Dithering on public safety for 16+ years

Bite the bullet!

What’s the point of having your own blogge if you can’t settle a few scores. It’s my party and I’ll whine if I want to.

Blaska left the Dane County Board in 2006 (at the invitation of the voters) in favor of a nondescript seat warmer. At the time, Blaska was fighting to replace the aging and outdated jail cell blocks atop the City-County Building with a more humane and commodious jail to augment the Public Safety Building next door. Former county executive Rick Phelps had disastrously scaled back that structure, completed in 1994 and soon overcrowded.

David Mahoney came in as sheriff later in 2006 and continued lobbying for a wholistic jail that would treat mental illness and substance abuse. (Details and photos here.) Sixteen years later, the price tag has escalated to $170 million.

City-County outdated jail cells

Outdated Alcatraz-like cells at City-County Bldg.

Jail proposals
842 beds $138 million
904 beds $155 million
922 beds $170 million
1,013 beds current, incl.
old jail, Huber Center *
Co. Bd authorized $148 million

* “We’re already out of space,”
Dane County Sheriff Kalvin Barrett

My County Board and the one that brother Mike chaired (1992-1996) built the Public Safety Building, a new courthouse, built the Exposition Hall at Alliant Energy Center, merged the city and county public health departments, made electricity from waste at the county landfill, ended a Depression-era welfare program for single men, and adopted program efficiency audits.

Where has been the leadership since? Can anyone name the county board chairman? Does it even have one?

Even Paul Fanlund, editor of the Capital Times calls the inaction over the jail “interminable.” Fanlund quotes former sheriff Mahoney to say “You have action paralysis at the County Board because it’s not that favored project that everybody wants.”

The board, he added, has gradually added more liberal supervisors who are more skeptical of law enforcement and its perspective.

That’s on you, Dave Mahoney! You endorsed those Leftists! In Blaska’s race for Madison school board three years ago, Mahoney endorsed Ali Muldrow (Progressive Dane), who advocated expelling school resource police officers from our troubled high schools!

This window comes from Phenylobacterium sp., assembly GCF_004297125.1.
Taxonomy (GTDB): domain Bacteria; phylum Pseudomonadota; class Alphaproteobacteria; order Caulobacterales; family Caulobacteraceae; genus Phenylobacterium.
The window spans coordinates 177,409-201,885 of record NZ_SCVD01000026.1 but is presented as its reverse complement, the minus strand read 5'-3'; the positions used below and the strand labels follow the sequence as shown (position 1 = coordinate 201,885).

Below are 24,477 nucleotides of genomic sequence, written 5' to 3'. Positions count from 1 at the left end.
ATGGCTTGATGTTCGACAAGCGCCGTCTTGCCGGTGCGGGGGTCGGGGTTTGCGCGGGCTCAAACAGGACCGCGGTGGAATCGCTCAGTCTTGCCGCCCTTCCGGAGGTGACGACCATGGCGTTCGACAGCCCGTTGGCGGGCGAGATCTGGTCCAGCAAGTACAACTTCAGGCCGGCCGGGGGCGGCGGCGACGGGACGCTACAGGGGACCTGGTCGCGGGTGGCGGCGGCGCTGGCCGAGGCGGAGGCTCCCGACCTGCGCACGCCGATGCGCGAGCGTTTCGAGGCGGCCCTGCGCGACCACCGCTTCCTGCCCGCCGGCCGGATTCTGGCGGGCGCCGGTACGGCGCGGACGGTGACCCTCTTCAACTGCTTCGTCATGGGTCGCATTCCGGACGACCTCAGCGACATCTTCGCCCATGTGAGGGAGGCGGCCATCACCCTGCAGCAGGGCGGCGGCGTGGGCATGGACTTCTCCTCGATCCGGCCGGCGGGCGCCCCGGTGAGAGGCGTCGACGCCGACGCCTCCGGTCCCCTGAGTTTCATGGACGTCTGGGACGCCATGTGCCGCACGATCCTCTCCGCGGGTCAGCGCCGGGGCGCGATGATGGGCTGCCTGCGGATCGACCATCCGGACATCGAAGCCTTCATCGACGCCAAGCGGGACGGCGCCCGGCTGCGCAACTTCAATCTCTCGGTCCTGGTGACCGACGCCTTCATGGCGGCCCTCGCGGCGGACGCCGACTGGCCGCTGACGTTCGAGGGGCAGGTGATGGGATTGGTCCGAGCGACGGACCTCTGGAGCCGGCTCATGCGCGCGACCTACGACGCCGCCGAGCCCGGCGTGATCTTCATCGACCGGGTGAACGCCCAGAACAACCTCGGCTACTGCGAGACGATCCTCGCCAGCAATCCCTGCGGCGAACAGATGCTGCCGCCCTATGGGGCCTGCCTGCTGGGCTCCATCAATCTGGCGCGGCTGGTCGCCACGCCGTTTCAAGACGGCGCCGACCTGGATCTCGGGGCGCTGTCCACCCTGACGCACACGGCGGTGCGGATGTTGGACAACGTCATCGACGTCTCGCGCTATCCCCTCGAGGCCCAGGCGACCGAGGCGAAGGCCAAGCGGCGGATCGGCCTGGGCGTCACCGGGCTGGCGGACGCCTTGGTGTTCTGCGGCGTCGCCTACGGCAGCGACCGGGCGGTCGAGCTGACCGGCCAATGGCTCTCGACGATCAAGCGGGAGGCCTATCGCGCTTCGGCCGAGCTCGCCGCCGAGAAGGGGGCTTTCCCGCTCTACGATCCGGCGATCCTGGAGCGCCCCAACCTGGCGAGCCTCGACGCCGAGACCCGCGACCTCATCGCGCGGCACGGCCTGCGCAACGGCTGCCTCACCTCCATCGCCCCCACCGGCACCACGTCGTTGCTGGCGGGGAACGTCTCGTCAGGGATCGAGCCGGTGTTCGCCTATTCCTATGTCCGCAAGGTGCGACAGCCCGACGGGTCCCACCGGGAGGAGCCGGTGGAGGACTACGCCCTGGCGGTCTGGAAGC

‘Reimagining safety’

All 37 county supervisory districts are on the ballot for the (officially) non-partisan election April 5. Eleven incumbents called it quits. (Full list here.) Let’s be clear: the Dane County Board of Supervisors as a whole is as anti-cop Woke as any downtown Madison alder.

We doubt the next county board will be any better. One of the 2½ who might be considered conservative is among those hanging it up. That would be Tim Rockwell of Sun Prairie. Out in Marshall, Jeff Weigand  is the other conservative. His opponent, Scott Michalak, twice ran for State Assembly as a Democrat.

No one would call Fitchburg’s Dorothy Krause a conservative but at least she supported building a new and improved jail. Not so her replacement, running unopposed. Kierstin Huelsemann described herself as a community organizer, her goals as “bringing awareness around equity and anti-racism” and “reimagining safety,” the buzzword for Defund Police.

Out of desperation, County Executive Joe Parisi now contemplates bypassing the county board and putting the jail up for a binding public referendum where it will almost certainly die.

Blaska’s Bottom LineAlmost forgot one of the accomplishments of the Mike Blaska conservative county board. Madison had been debating Frank Lloyd Wright’s Monona Terrace for 50 years. Grandpa J.M. Blaska voted against it when he served in the 1940s. Brother Mike, however got it done — even though his Sun Prairie district voted against it in the 1992 referendum. (It did pass, countywide.) Completed in 1997, it cost $67 million, with $8 million in private sector donations and some state aid. Indisputably, Monona Terrace revived what had been a moribund downtown.

That’s called leadership!

Do YOU think a jail referendum would pass?

About David Blaska

Madison WI
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10 Responses to Dithering on public safety for 16+ years

  1. Once a criminal’s legal circumstance has been adjudicated and s/he has been sentenced, the jail is essentially a warehouse and need not be proximate the courts. Why build downtown rather than elsewhere where construction costs would be dramatically lower?

    Liked by 3 people

    • AdamC says:

      That is a fantastic question.

      The building location is always going to be for the benefit of the County and staff.

      But you’re right, they could really put up a couple large secure buildings on the outskirts of town within the next few months. Or fill in that godawful eyesore hole in the ground that used to be downtown MATC that if going to sit unfilled for much of the rest of this decade.


  2. Mike says:

    Got to love those people who call themselves “community organizer.” A euphemistic term meaning someone who was a perpetual student, obtaining a worthless degree in a discipline for which there is no demand and has basically never worked a day in their life. Got to love those rainbow chasers.

    Liked by 2 people

  3. “Do YOU think a jail referendum would pass?”

    In today’s political climate, no.

    Would I want a jail referendum pass, yes.


  4. Almostarepublican says:

    The jail is long overdue. Derail the Jail signs are all over my neighborhood though so probably will not happen.


  5. richard lesiak says:

    Build it right across from the capital. That way when we exercise our second amendment rights we have only a short distance to drag all those crooks to the jail.


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